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Re: Official Debian image request: Google Compute Engine (was: Re: Please let's not talk about "clouds")

On Wed, Apr 24, 2013 at 02:54:36PM +0200, Lucas Nussbaum wrote:
> First, Nothing below is a definitive answer, either positive or negative.
> As you know, we don't have clear guidelines/policies for that question.
> I'm trying to get a better understanding first, and I'm open to changing
> my mind. :)

Right, thanks for starting this. We sort of discussed this on this list
for Amazon EC2 images, mainly because they've been the first major
public cloud provider offering "official" Debian images. I mentioned
"sort of" because the discussion had not been explicitly on
"guidelines", but we did discuss blockers for publications here --- in
particular I've raised a few of them.

I try below to recast them as more general guideline points, for your
(and this list) consideration.

> For "official Debian images", I think that the list of requirements
> should include at least:
> A) the image includes only software available in Debian

To be precise, I think this should be Debian *proper*, i.e. only the
main archive. Moreover, I think contrib and non-free should *not* be
enabled by default within the images.

More generally, we have a lot of defaults in the Debian images we
distribute for installation on actual hardware. To be thorough, we
should review those defaults and decide which of them are a must for
virtual images as well and which should be relaxed. But that would be a
tedious exercise. So, as an alternative, we should probably expect that
virtual images have the same content of non-virtual Debian images, and
that differences should be explicitly approved (by whom? no idea :-)).

This is very similar to what trademark policy usually require for any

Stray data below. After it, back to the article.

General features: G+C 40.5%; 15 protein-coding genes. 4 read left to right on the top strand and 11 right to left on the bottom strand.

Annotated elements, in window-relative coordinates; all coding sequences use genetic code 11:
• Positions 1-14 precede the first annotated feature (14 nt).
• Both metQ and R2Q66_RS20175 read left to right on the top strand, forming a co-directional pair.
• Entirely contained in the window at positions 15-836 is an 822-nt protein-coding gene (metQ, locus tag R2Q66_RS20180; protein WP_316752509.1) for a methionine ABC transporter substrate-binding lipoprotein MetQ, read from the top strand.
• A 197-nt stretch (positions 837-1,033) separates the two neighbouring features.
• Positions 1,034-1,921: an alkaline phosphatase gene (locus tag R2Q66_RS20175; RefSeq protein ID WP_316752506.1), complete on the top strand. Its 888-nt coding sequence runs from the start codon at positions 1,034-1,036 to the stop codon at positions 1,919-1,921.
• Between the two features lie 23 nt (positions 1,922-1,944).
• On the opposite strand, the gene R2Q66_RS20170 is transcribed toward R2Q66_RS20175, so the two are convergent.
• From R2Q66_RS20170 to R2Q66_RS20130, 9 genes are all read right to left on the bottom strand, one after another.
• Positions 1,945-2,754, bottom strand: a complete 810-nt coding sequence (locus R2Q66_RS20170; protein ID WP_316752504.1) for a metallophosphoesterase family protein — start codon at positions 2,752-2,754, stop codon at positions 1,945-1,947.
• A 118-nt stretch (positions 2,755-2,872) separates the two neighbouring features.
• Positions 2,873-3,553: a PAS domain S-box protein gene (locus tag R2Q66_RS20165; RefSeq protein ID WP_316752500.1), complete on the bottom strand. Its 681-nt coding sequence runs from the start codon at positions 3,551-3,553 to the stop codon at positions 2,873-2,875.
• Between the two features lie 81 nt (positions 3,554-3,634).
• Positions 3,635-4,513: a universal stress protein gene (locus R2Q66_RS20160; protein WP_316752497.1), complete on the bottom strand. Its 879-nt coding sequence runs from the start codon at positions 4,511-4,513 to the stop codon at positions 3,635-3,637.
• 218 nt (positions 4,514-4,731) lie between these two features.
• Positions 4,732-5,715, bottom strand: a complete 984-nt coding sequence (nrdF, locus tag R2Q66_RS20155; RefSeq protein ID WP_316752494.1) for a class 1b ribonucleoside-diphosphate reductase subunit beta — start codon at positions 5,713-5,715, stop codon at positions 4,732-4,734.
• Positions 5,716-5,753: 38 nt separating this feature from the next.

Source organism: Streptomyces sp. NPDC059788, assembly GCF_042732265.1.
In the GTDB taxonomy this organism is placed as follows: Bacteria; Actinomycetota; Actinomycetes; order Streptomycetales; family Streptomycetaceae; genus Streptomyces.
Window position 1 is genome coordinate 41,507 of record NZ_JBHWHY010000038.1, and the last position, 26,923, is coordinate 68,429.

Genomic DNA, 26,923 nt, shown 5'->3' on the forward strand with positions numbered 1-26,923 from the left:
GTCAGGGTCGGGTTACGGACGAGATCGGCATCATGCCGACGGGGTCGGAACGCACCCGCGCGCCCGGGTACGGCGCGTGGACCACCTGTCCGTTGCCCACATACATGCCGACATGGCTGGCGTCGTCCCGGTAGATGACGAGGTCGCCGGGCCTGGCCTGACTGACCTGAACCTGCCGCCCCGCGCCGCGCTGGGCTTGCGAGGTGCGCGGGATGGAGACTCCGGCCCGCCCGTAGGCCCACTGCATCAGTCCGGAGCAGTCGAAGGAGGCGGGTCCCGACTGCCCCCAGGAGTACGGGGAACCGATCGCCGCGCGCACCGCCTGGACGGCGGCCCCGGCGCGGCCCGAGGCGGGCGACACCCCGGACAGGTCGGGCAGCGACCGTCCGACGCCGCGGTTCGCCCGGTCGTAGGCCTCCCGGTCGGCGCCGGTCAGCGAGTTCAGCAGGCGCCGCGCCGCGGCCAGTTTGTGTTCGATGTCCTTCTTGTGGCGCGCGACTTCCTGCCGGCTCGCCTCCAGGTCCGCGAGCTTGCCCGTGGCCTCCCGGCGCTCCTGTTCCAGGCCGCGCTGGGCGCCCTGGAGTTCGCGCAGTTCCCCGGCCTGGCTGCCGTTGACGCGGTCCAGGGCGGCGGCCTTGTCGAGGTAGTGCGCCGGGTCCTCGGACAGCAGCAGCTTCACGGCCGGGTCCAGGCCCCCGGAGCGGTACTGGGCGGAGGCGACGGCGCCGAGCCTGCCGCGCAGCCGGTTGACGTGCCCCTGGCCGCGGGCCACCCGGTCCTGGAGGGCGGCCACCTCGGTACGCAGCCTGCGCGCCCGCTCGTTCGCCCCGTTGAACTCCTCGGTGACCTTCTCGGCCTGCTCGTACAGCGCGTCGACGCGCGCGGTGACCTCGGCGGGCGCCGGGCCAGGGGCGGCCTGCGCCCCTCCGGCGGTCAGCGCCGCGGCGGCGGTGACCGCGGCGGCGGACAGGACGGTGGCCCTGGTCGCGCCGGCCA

sort of product. I.e. if the product is "substantially equivalent" to
what we call "Debian" elsewhere, then it can be called "Debian" by
others (in this case: cloud marketplace vendors), otherwise it will need
to be explicitly approved.

An alternative would be to have a testsuite that should pass before
being able to call something Debian. But we're nowhere near having
something of the sort, and I don't think it'd be a quick exercise to do

> B) the image generation process is controlled solely by Debian

I'm not sure if "solely" is tenable. I think for instance at the need of
cryptographically sign images, with keys available only to the public
cloud vendors. (This is, in fact, very similar to Secure Boot
situations.) We should probably expect that some steps are not redoable
by Debian, as long as we can inspect the produced images, or something

> C) the image is generated using tools available in Debian, or maintained
>    by Debian

That is fine, but note that the "or maintained by Debian" is a very
relevant "or". For instance, even only for traditional Debian images, we
have a lot of the infrastructure we use to make Debian which is not part
of Debian (e.g. dak). So, what does it mean "maintained by Debian"? Note
for instance that Anders' scripts to produce both EC2 and GCE images are
currently hosted in GitHub and that Anders is not a Debian Developer. I
totally *love* his work :), and I'd like it to qualify for producing
"official" images.

Stefano Zacchiroli  . . . . . . .  zack@upsilon.cc . . . . o . . . o . o
Maître de conférences . . . . . http://upsilon.cc/zack . . . o . . . o o
Former Debian Project Leader  . . @zack on identi.ca . . o o o . . . o .
« the first rule of tautology club is the first rule of tautology club »

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